https://maltaclouds.net/wp-content/uploads/2018/09/Ci-fibratus-homomutatus.jpg?v=156992008625794703adminhttp://maltaclouds.net/wp-content/uploads/2018/10/logo-1-300x138.pngadmin2017-05-09 19:00:422018-10-21 13:37:12Ci fibratus hom
https://maltaclouds.net/wp-content/uploads/2018/09/Distrail1-1.jpg?v=156992004615362048adminhttp://maltaclouds.net/wp-content/uploads/2018/10/logo-1-300x138.pngadmin2014-04-03 15:51:332018-10-21 15:54:25Distrail on Ci vert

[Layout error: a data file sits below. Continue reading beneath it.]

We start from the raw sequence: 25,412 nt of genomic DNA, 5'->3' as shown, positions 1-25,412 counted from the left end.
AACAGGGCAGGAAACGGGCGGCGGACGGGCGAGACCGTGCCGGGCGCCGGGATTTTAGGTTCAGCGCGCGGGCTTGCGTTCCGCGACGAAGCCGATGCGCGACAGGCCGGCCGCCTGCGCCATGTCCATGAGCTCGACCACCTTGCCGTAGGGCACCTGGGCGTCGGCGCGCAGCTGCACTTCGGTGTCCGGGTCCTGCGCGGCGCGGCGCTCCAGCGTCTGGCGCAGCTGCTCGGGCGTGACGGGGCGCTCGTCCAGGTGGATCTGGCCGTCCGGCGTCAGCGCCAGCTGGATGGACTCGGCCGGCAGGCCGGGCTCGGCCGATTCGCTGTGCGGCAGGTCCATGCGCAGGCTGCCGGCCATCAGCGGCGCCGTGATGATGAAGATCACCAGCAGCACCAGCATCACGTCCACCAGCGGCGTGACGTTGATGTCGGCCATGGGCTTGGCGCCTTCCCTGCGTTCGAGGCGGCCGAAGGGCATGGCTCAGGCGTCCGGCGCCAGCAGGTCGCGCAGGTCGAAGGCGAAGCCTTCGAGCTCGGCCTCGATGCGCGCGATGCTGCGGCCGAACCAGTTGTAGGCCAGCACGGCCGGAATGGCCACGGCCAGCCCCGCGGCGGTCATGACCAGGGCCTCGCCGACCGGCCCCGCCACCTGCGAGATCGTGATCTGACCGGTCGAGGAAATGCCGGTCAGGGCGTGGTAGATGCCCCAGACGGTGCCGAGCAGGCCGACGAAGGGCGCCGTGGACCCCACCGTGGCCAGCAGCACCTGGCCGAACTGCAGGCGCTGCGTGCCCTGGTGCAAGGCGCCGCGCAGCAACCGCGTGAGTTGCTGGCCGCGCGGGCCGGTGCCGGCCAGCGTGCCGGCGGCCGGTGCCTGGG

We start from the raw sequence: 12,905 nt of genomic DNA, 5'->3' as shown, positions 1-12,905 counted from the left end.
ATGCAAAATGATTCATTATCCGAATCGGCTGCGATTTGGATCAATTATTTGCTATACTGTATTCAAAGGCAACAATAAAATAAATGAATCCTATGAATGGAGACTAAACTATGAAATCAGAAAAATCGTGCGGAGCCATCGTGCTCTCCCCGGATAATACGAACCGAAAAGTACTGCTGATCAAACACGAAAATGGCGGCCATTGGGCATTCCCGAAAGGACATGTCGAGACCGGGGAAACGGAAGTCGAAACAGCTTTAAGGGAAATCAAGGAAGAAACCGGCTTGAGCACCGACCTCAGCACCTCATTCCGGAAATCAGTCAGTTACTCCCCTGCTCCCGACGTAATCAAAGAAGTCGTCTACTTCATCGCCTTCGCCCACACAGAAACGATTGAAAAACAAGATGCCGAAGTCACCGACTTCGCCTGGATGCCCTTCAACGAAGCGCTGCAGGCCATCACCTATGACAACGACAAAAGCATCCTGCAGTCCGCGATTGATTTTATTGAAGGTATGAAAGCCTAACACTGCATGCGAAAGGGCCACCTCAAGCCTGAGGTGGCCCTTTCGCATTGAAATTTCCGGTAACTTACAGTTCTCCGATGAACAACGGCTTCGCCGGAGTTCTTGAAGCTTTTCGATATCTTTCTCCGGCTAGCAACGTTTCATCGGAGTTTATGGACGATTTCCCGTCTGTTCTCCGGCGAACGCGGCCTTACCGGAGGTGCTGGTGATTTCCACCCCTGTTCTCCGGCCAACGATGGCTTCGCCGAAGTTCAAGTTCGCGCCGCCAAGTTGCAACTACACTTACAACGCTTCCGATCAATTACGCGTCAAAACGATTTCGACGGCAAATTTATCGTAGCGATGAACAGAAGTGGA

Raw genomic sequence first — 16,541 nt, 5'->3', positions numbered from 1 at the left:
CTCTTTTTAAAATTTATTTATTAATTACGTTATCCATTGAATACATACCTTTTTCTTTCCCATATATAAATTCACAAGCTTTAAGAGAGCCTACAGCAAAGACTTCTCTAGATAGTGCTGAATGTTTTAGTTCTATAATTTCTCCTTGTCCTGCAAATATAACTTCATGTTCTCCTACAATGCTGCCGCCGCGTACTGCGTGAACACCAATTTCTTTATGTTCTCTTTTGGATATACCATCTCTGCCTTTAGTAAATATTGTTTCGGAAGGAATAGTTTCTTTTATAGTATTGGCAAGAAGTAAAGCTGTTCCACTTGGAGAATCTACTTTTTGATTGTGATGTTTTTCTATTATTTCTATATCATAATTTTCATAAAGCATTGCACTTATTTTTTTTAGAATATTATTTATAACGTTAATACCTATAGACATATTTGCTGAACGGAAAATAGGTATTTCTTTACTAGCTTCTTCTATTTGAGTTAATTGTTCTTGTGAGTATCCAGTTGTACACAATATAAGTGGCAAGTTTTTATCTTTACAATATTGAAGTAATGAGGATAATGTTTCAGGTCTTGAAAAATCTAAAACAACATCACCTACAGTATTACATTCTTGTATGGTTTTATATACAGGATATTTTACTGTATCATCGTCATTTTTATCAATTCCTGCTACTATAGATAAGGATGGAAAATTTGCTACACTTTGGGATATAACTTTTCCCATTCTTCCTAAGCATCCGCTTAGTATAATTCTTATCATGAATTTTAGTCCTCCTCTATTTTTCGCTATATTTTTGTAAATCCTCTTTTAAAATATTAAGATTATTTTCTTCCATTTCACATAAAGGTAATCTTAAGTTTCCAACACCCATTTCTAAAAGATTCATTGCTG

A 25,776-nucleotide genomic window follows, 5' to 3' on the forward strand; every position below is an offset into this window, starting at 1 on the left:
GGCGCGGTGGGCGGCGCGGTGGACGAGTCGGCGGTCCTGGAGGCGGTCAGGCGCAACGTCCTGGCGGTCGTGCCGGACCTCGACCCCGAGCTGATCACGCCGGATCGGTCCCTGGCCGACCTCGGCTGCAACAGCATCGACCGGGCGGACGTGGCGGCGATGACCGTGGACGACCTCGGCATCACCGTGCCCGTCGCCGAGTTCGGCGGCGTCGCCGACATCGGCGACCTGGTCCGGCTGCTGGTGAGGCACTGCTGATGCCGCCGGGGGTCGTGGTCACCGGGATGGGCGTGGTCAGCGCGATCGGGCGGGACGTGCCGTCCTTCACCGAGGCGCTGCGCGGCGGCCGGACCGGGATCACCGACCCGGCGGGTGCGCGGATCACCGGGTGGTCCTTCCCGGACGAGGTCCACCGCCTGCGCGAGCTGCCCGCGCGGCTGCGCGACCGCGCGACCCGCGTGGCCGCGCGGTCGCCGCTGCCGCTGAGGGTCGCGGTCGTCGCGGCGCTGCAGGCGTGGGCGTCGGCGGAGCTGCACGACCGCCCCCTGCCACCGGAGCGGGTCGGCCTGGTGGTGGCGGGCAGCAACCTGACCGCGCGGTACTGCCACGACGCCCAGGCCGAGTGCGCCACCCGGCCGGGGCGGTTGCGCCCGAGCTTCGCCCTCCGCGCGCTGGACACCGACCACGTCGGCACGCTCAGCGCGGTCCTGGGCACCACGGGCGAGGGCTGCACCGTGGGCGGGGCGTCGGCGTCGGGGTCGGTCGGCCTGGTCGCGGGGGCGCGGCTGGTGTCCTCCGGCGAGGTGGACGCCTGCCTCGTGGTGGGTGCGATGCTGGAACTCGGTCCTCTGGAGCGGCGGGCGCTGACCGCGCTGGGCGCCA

A parallel line of cirrus cloud that was so large it covered the whole length of the sky from horizon to horizon. In fact, the cloud photo on the first thumbnail was taken from the opposite horizon of the sky. Furthermore, the photographed cloud was even visible through satellite imagery taken at that time (around 19:45 CEST) as per second thumbnail in which this high-level cloud seemed to be of several kilometers in length, much larger than Malta itself. The strong jet stream could be linked due to tight pressure gradient over the area at 500mb height as per 4th thumbnail. Such cloud forms when water vapour at high altitude become ice crystals that as per 3rd thumbnail was moved by an overhead strong jet stream of around 200kmh. Its tendrils which is clearly visible in the cloud photo on the first thumbnail is actually due to precipitation from the cloud itself hence is actually a precipitation cloud. However, due to its considerable altitude and the very strong upper-level winds that cause its formation in the first place, the precipitating snow evaporates well before reaching the ground.